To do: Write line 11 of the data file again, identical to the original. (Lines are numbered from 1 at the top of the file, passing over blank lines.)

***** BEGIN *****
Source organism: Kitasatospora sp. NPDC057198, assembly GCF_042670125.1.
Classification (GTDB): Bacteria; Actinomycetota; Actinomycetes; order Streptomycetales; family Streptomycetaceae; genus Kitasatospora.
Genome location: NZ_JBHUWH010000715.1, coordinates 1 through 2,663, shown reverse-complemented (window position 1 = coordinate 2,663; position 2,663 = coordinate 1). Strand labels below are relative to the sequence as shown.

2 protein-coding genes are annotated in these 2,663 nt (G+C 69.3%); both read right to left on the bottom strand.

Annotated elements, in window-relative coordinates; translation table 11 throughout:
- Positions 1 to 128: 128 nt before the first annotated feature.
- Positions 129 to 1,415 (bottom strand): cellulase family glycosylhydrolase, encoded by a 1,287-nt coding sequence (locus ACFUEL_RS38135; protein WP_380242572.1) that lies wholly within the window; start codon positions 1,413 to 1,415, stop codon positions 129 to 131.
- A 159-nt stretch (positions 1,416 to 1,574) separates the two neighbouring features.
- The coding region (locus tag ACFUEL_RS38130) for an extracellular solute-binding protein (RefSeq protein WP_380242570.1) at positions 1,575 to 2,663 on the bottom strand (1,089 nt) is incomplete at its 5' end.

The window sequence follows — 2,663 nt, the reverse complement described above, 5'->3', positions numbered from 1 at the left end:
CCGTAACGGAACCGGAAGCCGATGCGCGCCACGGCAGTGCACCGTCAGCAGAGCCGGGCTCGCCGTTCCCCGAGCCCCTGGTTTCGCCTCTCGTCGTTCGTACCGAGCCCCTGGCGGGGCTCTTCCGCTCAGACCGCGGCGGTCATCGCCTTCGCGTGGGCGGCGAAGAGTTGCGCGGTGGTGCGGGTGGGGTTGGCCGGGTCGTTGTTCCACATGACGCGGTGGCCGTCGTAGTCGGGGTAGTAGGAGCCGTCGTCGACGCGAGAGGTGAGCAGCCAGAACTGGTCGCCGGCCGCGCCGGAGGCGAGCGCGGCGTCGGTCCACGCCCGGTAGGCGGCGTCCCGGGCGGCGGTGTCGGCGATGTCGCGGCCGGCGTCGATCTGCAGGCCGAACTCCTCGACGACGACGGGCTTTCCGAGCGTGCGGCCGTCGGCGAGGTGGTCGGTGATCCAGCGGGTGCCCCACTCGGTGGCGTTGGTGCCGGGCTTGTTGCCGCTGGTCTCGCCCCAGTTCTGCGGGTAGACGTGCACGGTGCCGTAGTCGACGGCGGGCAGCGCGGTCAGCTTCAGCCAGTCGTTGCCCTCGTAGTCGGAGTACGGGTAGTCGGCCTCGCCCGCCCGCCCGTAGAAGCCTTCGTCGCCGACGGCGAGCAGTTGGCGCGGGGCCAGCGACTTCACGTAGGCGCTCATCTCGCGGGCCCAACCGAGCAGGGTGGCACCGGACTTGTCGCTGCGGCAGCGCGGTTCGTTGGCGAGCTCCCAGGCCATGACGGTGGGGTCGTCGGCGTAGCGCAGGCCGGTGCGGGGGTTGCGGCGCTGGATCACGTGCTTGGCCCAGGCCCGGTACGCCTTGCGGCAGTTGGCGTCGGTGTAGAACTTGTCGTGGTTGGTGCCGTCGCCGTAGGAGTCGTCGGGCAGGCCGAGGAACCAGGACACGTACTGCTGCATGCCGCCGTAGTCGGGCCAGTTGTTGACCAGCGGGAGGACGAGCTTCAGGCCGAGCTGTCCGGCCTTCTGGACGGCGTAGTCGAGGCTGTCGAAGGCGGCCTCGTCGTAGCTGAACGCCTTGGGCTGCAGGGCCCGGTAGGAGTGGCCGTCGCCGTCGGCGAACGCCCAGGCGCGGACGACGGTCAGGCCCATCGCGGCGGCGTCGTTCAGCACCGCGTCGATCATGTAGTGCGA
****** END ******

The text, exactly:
CCGTAACGGAACCGGAAGCCGATGCGCGCCACGGCAGTGCACCGTCAGCAGAGCCGGGCTCGCCGTTCCCCGAGCCCCTGGTTTCGCCTCTCGTCGTTCGTACCGAGCCCCTGGCGGGGCTCTTCCGCTCAGACCGCGGCGGTCATCGCCTTCGCGTGGGCGGCGAAGAGTTGCGCGGTGGTGCGGGTGGGGTTGGCCGGGTCGTTGTTCCACATGACGCGGTGGCCGTCGTAGTCGGGGTAGTAGGAGCCGTCGTCGACGCGAGAGGTGAGCAGCCAGAACTGGTCGCCGGCCGCGCCGGAGGCGAGCGCGGCGTCGGTCCACGCCCGGTAGGCGGCGTCCCGGGCGGCGGTGTCGGCGATGTCGCGGCCGGCGTCGATCTGCAGGCCGAACTCCTCGACGACGACGGGCTTTCCGAGCGTGCGGCCGTCGGCGAGGTGGTCGGTGATCCAGCGGGTGCCCCACTCGGTGGCGTTGGTGCCGGGCTTGTTGCCGCTGGTCTCGCCCCAGTTCTGCGGGTAGACGTGCACGGTGCCGTAGTCGACGGCGGGCAGCGCGGTCAGCTTCAGCCAGTCGTTGCCCTCGTAGTCGGAGTACGGGTAGTCGGCCTCGCCCGCCCGCCCGTAGAAGCCTTCGTCGCCGACGGCGAGCAGTTGGCGCGGGGCCAGCGACTTCACGTAGGCGCTCATCTCGCGGGCCCAACCGAGCAGGGTGGCACCGGACTTGTCGCTGCGGCAGCGCGGTTCGTTGGCGAGCTCCCAGGCCATGACGGTGGGGTCGTCGGCGTAGCGCAGGCCGGTGCGGGGGTTGCGGCGCTGGATCACGTGCTTGGCCCAGGCCCGGTACGCCTTGCGGCAGTTGGCGTCGGTGTAGAACTTGTCGTGGTTGGTGCCGTCGCCGTAGGAGTCGTCGGGCAGGCCGAGGAACCAGGACACGTACTGCTGCATGCCGCCGTAGTCGGGCCAGTTGTTGACCAGCGGGAGGACGAGCTTCAGGCCGAGCTGTCCGGCCTTCTGGACGGCGTAGTCGAGGCTGTCGAAGGCGGCCTCGTCGTAGCTGAACGCCTTGGGCTGCAGGGCCCGGTAGGAGTGGCCGTCGCCGTCGGCGAACGCCCAGGCGCGGACGACGGTCAGGCCCATCGCGGCGGCGTCGTTCAGCACCGCGTCGATCATGTAGTGCGA